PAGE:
We’re just coming to the end of a jam-packed spell of “World Days”. November the 16th was the International Day of Tolerance, the 20th saw the World mark Children’s Rights Day. The 1st day of December was the high profile World AIDS day, December the 5th brought International Volunteer Day and today, December the 10th, is International Human Rights Day.
All of the above have some connection to COCO’s activities and we stand behind the values each seeks to further. But is the whole notion of a “World Day” a valid one? In a recent article on the BBC website filmmaker and columnist Farai Sevenzo seems to argue that they are little more than a salve for the conscience, bringing little in the way of concrete progress towards the aims they champion.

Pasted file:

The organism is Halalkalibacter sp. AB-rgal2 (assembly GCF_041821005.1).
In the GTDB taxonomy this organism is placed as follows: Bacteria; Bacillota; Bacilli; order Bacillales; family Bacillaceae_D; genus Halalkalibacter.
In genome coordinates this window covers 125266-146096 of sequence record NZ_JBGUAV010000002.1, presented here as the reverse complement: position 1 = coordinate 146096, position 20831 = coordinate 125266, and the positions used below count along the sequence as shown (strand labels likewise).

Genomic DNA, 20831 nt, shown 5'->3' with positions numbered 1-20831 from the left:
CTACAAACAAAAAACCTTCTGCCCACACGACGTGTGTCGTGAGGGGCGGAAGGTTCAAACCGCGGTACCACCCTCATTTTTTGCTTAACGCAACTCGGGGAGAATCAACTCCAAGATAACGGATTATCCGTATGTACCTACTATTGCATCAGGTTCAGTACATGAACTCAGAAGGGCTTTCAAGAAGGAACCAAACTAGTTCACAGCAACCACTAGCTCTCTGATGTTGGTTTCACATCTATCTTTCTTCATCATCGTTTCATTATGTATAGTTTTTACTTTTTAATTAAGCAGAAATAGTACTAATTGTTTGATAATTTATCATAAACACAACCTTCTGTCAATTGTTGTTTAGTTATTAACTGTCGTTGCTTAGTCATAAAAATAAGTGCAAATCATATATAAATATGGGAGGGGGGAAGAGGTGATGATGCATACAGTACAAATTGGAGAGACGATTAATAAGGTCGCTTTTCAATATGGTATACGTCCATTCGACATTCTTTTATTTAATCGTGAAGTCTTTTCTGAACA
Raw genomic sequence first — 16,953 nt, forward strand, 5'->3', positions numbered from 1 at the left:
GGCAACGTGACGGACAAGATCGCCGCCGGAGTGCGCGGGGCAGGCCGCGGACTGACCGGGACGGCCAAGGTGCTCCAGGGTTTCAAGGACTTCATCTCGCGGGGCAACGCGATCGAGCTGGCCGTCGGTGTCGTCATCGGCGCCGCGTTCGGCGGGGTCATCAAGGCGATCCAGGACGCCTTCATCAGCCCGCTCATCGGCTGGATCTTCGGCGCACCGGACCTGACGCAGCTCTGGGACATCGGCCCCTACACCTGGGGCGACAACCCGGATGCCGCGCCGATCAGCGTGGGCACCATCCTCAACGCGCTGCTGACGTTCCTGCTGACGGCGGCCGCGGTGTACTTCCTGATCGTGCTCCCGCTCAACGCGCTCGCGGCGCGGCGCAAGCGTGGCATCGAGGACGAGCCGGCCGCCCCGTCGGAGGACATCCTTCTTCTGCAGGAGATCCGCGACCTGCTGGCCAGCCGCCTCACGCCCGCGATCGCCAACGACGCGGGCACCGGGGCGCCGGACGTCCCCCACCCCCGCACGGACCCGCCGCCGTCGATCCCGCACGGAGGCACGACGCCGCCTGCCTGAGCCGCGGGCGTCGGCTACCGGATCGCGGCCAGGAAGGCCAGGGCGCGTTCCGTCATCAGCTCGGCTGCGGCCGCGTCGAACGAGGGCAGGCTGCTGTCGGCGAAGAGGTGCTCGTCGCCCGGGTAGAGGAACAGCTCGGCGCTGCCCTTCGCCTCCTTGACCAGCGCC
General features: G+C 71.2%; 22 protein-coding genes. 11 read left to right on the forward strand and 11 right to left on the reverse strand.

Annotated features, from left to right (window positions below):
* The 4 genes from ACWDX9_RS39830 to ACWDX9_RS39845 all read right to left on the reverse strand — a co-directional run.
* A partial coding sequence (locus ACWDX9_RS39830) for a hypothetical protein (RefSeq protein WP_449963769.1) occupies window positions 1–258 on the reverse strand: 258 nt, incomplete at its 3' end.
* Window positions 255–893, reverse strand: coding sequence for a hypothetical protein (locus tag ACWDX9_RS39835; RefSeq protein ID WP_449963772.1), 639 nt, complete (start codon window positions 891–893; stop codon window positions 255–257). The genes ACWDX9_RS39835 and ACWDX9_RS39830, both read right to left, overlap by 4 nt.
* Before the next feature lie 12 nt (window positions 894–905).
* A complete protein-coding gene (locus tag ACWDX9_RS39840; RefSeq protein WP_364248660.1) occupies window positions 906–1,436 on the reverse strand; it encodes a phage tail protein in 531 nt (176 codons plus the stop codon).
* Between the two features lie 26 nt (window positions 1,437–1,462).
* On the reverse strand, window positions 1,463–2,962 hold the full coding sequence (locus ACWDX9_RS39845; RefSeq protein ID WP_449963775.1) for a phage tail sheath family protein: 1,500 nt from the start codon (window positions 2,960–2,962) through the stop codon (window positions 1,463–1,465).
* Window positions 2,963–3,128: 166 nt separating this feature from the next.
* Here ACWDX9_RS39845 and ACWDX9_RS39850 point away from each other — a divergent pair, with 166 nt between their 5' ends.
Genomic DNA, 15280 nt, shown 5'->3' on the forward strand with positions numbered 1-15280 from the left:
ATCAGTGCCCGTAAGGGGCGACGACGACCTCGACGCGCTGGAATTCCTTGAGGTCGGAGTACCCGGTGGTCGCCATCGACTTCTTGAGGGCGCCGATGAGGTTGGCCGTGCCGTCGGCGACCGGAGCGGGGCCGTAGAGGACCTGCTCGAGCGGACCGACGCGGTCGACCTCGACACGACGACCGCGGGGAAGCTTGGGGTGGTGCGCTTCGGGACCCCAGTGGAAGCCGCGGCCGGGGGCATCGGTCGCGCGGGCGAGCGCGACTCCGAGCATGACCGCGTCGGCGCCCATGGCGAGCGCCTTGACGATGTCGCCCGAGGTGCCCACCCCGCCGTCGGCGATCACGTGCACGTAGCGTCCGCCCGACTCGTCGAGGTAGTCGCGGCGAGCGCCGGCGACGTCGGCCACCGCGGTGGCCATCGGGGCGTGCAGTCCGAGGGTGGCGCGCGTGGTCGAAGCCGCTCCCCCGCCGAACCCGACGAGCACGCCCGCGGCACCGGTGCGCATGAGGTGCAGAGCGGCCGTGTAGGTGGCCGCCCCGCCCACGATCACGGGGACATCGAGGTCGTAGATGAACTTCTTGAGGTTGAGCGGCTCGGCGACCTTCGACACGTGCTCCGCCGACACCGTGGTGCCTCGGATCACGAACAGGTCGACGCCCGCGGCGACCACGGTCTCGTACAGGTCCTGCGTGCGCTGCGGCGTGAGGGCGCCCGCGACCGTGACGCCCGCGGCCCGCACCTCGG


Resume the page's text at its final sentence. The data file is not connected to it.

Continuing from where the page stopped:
If we are brutally honest, in the COCO office we only had the time to meaningfully mark one of these days, World AIDS day, which we did through the theme of our annual Red Ribbon Ball on December 4th. However, that these days exist can only, in my opinion, be a positive thing. They undoubtedly help to raise awareness of issues that COCO work to address; nevertheless, Mr Sevenzo does make a very valid point. If these days are just that, one day in a year, then their impact will be limited and their very existence perhaps unjustified.
That is where NGOs have to step in. World AIDS day can attract people’s attention towards important issues but it is charities, NGOs and campaign groups that must, by keeping a high profile each and every day, utilise that increased awareness and interest to bring about lasting change.
Of course no one day can change the world, but it can trigger the first step down the right path.